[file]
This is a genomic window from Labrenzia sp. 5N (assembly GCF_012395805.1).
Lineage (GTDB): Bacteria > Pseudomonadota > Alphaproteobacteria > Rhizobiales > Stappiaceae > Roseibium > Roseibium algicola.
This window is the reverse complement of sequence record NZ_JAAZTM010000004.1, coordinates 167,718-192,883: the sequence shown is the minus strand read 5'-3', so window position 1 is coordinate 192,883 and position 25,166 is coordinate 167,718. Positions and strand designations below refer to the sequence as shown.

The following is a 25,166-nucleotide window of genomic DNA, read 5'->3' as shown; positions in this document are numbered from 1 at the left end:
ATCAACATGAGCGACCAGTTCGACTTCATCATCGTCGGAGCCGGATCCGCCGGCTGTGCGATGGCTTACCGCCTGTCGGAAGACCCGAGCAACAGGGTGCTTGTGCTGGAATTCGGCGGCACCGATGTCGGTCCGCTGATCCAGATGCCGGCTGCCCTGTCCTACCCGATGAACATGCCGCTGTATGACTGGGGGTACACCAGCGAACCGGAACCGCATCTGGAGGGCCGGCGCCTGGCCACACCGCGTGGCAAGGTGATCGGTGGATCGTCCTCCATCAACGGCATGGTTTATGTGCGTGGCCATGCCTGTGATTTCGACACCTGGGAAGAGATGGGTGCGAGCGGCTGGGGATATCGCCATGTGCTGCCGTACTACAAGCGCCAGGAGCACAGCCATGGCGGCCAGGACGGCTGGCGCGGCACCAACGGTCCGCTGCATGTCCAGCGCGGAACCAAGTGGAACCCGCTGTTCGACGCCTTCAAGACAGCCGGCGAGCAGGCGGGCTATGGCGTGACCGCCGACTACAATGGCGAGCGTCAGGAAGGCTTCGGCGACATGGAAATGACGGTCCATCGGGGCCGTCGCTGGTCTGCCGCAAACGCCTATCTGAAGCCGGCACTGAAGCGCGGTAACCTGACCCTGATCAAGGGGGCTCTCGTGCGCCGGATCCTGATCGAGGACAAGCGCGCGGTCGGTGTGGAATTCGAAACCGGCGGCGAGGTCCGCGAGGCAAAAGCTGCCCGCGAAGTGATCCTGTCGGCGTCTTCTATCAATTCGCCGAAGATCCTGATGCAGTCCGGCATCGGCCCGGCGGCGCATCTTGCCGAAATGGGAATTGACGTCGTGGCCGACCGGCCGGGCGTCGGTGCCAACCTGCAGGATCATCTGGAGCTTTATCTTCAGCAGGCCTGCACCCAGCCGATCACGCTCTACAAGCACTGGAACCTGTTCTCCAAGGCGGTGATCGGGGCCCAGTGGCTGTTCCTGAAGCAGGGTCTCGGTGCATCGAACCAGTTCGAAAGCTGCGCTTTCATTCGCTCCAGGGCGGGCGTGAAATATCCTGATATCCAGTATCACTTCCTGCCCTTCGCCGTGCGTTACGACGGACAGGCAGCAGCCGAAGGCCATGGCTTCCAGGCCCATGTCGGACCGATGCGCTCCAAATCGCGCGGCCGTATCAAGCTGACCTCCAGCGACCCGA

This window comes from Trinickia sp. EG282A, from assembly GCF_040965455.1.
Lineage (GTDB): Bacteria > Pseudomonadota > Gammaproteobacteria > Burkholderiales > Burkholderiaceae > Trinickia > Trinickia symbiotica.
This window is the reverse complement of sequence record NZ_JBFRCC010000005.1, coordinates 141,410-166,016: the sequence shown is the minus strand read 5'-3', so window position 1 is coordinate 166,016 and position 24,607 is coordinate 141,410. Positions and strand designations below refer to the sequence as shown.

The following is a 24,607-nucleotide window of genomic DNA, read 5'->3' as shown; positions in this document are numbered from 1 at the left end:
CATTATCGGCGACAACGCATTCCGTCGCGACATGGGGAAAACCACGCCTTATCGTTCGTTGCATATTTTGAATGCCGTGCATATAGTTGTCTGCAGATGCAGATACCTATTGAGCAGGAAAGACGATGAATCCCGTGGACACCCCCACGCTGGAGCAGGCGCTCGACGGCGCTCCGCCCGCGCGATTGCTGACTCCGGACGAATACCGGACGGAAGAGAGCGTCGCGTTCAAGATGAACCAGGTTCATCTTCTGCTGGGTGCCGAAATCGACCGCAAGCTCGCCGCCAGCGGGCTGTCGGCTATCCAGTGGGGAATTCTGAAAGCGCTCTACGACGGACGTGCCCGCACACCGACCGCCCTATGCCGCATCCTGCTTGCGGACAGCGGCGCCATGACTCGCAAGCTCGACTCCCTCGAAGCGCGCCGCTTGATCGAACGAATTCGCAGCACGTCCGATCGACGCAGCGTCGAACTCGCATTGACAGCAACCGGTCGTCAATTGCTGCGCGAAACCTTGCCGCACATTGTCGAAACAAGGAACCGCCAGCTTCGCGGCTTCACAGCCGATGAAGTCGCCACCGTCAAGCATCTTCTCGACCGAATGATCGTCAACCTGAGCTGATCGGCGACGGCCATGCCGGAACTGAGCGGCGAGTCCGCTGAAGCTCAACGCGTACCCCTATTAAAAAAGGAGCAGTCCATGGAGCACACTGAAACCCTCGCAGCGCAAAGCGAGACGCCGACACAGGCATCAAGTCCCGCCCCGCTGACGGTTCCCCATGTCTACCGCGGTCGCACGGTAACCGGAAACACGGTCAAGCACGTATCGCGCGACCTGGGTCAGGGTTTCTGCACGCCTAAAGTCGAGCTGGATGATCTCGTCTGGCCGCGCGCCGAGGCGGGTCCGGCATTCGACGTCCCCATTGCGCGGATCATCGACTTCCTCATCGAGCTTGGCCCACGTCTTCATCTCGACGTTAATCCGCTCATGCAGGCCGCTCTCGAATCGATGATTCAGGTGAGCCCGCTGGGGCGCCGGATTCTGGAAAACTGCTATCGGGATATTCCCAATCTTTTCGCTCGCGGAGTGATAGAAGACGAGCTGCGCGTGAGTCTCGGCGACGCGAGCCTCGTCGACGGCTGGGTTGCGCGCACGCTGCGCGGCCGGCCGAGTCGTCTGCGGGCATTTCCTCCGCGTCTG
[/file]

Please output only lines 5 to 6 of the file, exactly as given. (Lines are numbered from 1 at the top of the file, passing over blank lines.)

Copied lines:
ATCAACATGAGCGACCAGTTCGACTTCATCATCGTCGGAGCCGGATCCGCCGGCTGTGCGATGGCTTACCGCCTGTCGGAAGACCCGAGCAACAGGGTGCTTGTGCTGGAATTCGGCGGCACCGATGTCGGTCCGCTGATCCAGATGCCGGCTGCCCTGTCCTACCCGATGAACATGCCGCTGTATGACTGGGGGTACACCAGCGAACCGGAACCGCATCTGGAGGGCCGGCGCCTGGCCACACCGCGTGGCAAGGTGATCGGTGGATCGTCCTCCATCAACGGCATGGTTTATGTGCGTGGCCATGCCTGTGATTTCGACACCTGGGAAGAGATGGGTGCGAGCGGCTGGGGATATCGCCATGTGCTGCCGTACTACAAGCGCCAGGAGCACAGCCATGGCGGCCAGGACGGCTGGCGCGGCACCAACGGTCCGCTGCATGTCCAGCGCGGAACCAAGTGGAACCCGCTGTTCGACGCCTTCAAGACAGCCGGCGAGCAGGCGGGCTATGGCGTGACCGCCGACTACAATGGCGAGCGTCAGGAAGGCTTCGGCGACATGGAAATGACGGTCCATCGGGGCCGTCGCTGGTCTGCCGCAAACGCCTATCTGAAGCCGGCACTGAAGCGCGGTAACCTGACCCTGATCAAGGGGGCTCTCGTGCGCCGGATCCTGATCGAGGACAAGCGCGCGGTCGGTGTGGAATTCGAAACCGGCGGCGAGGTCCGCGAGGCAAAAGCTGCCCGCGAAGTGATCCTGTCGGCGTCTTCTATCAATTCGCCGAAGATCCTGATGCAGTCCGGCATCGGCCCGGCGGCGCATCTTGCCGAAATGGGAATTGACGTCGTGGCCGACCGGCCGGGCGTCGGTGCCAACCTGCAGGATCATCTGGAGCTTTATCTTCAGCAGGCCTGCACCCAGCCGATCACGCTCTACAAGCACTGGAACCTGTTCTCCAAGGCGGTGATCGGGGCCCAGTGGCTGTTCCTGAAGCAGGGTCTCGGTGCATCGAACCAGTTCGAAAGCTGCGCTTTCATTCGCTCCAGGGCGGGCGTGAAATATCCTGATATCCAGTATCACTTCCTGCCCTTCGCCGTGCGTTACGACGGACAGGCAGCAGCCGAAGGCCATGGCTTCCAGGCCCATGTCGGACCGATGCGCTCCAAATCGCGCGGCCGTATCAAGCTGACCTCCAGCGACCCGA

This window comes from Trinickia sp. EG282A, from assembly GCF_040965455.1.